Do-it-yourself Divorce (This isn’t ikea furniture, people…)

Facing the financial struggle of splitting into two households, many married couples try and save money by representing themselves in their divorce.  For some couples—it can be feasible.  For most it’s a bad idea.  Do-it-yourself is great when you are putting together Ikea furniture or changing you oil, but divorce and custody matters are more permanent and important.  Do-it-yourself divorce is especially bad when there is a power imbalance between the spouses or when one spouse is trying to muscle the other into accepting less than what they are entitled to.  The trouble is that most spouses don’t have any idea what reimbursements, support, custody, etc. they are entitled to unless they consult with an attorney.

Why DIY Divorce Is a Bad Idea:

  • Unless you have no children, no assets, no debts, and no desire for spousal support, divorce is a complex legal process.
  • Power imbalances are usually exacerbated when couples fill out forms on their own.
  • Both websites with forms and legal document assistants are unable to furnish any legal advice.  At all.  None.
  • No one is accountable, except you.
  • The California Judicial Council legal forms that these websites provide are already available from the court website for free (you are getting charged for something free).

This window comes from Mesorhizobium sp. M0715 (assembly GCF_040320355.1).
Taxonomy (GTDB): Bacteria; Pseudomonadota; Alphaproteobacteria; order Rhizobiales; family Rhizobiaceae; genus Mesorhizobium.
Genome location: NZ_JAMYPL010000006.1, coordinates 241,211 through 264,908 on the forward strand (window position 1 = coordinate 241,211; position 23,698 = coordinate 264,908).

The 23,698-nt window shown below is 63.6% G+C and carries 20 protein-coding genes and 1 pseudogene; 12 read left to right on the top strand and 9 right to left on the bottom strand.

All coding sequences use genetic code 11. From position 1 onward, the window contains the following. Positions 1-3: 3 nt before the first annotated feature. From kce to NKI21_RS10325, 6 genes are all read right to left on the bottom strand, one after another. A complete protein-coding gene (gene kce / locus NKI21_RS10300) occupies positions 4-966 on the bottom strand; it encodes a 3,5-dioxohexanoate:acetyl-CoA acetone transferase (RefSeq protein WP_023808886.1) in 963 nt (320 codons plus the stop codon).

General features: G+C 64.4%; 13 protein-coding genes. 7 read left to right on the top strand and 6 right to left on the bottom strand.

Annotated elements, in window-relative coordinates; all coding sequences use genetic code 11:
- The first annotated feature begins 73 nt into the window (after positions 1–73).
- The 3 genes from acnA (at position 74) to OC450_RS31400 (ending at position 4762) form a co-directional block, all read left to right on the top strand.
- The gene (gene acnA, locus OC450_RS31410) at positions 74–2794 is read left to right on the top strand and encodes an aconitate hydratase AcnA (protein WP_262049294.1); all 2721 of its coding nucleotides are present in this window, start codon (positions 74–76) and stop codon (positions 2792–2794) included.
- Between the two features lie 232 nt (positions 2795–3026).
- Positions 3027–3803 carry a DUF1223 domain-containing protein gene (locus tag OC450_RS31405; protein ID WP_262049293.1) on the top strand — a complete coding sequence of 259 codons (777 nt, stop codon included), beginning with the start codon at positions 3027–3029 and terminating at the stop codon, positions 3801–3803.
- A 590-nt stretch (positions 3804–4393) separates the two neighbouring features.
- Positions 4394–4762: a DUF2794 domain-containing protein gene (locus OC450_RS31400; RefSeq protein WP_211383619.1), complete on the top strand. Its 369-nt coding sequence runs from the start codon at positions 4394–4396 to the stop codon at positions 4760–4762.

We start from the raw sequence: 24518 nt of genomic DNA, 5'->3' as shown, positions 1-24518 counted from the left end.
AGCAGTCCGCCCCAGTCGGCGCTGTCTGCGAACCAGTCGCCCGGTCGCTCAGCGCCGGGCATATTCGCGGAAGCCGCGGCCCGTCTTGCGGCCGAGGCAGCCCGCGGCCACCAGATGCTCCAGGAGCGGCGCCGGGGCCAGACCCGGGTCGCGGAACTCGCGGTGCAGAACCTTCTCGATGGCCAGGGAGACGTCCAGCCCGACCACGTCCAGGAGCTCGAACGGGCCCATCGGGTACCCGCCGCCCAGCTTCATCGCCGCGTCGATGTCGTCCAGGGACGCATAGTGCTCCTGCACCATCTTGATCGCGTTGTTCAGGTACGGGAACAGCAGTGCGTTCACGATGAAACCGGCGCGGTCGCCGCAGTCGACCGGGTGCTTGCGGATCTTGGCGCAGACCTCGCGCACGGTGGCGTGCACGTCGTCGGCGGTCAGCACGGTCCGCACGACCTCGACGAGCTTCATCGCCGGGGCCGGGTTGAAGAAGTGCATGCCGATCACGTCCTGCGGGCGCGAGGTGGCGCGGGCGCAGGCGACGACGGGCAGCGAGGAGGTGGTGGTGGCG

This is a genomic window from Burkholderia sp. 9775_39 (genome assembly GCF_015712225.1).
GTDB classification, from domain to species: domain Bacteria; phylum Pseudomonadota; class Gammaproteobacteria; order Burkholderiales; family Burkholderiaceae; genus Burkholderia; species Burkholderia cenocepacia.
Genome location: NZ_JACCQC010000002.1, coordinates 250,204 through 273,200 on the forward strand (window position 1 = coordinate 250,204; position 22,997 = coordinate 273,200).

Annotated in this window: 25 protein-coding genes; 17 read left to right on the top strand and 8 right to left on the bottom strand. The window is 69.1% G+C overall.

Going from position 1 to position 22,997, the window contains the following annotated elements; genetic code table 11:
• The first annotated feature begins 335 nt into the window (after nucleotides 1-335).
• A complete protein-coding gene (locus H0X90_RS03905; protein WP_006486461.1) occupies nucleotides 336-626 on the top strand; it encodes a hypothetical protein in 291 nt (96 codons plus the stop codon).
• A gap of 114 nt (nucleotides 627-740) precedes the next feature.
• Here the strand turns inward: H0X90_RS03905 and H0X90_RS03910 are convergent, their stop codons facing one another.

• Most sites provide California Judicial Council legal forms, but don’t provide any local forms that may be required by the court.
  • Do you know about Watts charges and Epstein credits?
  • Do you know how to write a QDRO?  Neither do most of these websites, don’t feel bad.
  • Do you know how long spousal support should last or how much it should be?
  • Did you know that if you construct spousal support the wrong way, the IRS can get upset and call it something else? See front-load recapturing here.

A Specific Example:

Now this isn’t the most drastic example, but we ran into this very recently.  A couple divorced and did it DIY.  They used a “stock” marital settlement agreement (MSA) purchased from a website.  Their MSA calls for each parent to pay for half of all healthcare expenses not paid by insurance coverage.  Sounds okay right?

Now, the father is refusing to pay large orthodontic bills, claiming that orthodontia is not a healthcare expense.  The mother has to file a court action (at some expense) trying to force the father to pay. A judge is going to have to use his time to decide whether or not the term “healthcare” is broad enough to cover orthodontia—which arguably it is.  It seems to me that the term “medical care” would exclude orthodontia, while the term “healthcare” is more broad and inclusive.

A marital settlement agreement written by any competent family law attorney would have been more specific than the stock form this couple used.  It would have addressed whether or not orthodontia, vision, dental and other fields of healthcare were to be paid equally by the parents rather than using the broad term “healthcare.”

I recently needed to buy a new squeegee for my shower door.  I bought the cheapest one at Target.  It was a third the price of the others.  I brought it home and discovered: it’s rigid, it squeaks, and it’s horrible.  It seems you get what you pay for in life, squeegees and legal needs alike.

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